During the pandemic, thanks to enhanced unemployment benefits, stimmy checks, and being locked down in their homes, the working poor actually ended up saving money. For many households, these stimmy checks plus enhanced unemployment benefits actually paid more than their jobs.

Contrast this with the middle class; if you lost your job in the middle class, your unemployment check plus stimmy checks didn't make up the ground that you lost.

The middle class spends more of their income on goods and services that have gone up in price. Think about the cost of commuting into a city from a suburb or rural area.

Driving 50 miles per day in traffic has more or less doubled in terms of cost if you're driving the same car as two years ago. If you were forced to upgrade, your new or even used car payment is higher than ever before.

According to Moody's analytics, the upper middle class, defined as households making between about 75k and just shy of 130k, actually have less in savings per household and in aggregate than every other income bracket except for families making under 30k per year.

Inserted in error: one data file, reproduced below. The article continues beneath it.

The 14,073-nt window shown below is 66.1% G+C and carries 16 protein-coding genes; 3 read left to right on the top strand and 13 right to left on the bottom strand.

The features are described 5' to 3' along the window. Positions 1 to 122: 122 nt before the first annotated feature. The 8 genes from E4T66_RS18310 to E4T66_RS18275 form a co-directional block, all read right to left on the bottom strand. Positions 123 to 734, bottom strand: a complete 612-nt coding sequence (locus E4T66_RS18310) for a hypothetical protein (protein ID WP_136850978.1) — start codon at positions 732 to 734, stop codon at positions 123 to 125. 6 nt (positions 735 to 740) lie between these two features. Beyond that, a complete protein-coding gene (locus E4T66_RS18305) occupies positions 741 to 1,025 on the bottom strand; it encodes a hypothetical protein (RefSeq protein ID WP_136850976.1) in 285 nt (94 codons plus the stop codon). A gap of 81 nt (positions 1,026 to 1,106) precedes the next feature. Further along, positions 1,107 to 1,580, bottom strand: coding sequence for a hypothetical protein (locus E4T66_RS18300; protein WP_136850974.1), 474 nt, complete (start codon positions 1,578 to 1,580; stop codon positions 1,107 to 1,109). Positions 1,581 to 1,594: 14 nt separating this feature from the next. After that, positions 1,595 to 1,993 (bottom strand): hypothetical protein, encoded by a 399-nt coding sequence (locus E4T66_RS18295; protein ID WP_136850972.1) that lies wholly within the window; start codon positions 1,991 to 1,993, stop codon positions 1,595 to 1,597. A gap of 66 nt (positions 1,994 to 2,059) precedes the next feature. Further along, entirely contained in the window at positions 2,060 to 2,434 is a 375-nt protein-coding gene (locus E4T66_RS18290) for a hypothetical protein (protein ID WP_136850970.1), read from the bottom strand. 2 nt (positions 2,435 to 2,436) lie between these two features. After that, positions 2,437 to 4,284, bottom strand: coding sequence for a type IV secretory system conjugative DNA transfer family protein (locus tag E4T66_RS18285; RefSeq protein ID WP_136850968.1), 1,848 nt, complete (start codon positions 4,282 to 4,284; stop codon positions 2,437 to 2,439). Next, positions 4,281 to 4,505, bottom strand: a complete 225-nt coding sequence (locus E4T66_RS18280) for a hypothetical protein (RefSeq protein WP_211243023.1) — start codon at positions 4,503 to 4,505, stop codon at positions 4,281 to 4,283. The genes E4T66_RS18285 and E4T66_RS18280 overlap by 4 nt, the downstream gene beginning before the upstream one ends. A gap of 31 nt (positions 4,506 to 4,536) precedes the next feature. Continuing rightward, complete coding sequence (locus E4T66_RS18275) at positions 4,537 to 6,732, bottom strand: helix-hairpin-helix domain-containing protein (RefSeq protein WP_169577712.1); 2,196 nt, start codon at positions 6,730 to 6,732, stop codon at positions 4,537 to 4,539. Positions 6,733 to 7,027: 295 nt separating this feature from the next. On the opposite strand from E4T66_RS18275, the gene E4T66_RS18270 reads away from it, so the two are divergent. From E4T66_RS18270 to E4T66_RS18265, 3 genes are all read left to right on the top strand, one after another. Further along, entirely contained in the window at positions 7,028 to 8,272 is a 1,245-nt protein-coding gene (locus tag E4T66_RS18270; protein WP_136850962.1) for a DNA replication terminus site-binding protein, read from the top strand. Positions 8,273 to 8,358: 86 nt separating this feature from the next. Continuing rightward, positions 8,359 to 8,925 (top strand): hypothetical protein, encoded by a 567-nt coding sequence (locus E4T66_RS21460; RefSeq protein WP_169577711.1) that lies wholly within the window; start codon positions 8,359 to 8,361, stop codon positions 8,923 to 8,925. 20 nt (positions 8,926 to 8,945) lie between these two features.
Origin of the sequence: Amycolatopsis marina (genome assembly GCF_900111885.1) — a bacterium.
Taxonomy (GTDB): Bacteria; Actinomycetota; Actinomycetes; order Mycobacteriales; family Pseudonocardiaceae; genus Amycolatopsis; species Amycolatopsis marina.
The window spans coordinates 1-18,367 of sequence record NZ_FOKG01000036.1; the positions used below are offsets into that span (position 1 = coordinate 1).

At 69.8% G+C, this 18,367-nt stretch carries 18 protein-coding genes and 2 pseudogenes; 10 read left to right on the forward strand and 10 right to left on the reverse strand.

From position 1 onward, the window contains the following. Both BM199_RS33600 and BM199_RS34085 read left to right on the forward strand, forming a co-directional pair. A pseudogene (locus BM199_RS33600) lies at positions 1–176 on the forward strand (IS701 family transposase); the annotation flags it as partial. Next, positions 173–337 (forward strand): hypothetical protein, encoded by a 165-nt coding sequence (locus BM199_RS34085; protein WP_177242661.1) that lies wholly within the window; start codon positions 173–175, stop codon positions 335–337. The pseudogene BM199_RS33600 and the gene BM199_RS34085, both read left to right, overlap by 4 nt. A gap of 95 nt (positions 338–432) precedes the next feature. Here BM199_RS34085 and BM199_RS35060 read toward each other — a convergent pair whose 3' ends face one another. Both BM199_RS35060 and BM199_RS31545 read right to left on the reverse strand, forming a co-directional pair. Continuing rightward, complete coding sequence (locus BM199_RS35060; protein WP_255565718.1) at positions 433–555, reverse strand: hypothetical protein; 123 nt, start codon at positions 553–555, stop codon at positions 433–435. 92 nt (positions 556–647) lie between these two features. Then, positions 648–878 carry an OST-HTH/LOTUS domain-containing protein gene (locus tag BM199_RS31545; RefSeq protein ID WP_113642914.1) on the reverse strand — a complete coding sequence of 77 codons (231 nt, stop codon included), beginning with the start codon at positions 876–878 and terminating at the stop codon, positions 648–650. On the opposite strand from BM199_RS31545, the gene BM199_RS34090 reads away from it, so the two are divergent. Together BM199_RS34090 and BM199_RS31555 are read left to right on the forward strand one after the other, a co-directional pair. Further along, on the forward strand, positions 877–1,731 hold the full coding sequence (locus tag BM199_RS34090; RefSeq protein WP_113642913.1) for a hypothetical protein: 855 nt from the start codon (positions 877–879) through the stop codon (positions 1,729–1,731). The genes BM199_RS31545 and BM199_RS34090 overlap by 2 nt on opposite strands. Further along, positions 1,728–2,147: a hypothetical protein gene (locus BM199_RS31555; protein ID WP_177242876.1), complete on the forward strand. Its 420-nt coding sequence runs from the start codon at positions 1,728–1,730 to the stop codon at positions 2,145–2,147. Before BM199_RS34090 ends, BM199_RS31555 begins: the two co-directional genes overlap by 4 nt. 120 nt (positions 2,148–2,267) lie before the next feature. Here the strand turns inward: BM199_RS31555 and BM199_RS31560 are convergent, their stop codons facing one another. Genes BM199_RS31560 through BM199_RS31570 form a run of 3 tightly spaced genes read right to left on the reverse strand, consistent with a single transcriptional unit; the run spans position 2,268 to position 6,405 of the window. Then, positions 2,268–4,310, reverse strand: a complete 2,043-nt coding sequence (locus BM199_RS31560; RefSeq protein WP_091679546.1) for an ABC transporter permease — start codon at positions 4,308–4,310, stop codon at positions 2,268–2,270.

Many of these upper-middle class families have 401ks and IRAs. These retirement accounts have been crushed this calendar year, giving back, in many cases, all of their pandemic gains.

Those close to retirement in the middle class are in a rough spot. Their retirement accounts are dwindling, and the cost of living in many parts of the country is absolutely skyrocketing.

This is such a problem that some retirees are returning to the workforce. If you retired in early 2020 and then saw your investment account balances go up almost triple-digit percentages after the March 2020 pullback, you were riding high.

Now, sentiment amongst the middle class has taken a harder hit than any other income bracket. The psychological burden of losing loads of money in stonks has forced many middle class boomers to pull a Bret Favre and re-enter the workforce.

No one knows what the future holds. How high will rates rise? Will inflation be curbed by demand destruction alone? Will Daddy JPow take my job?

Even if I had a crystal ball, I wouldn't share the answers with you.


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What's Ripe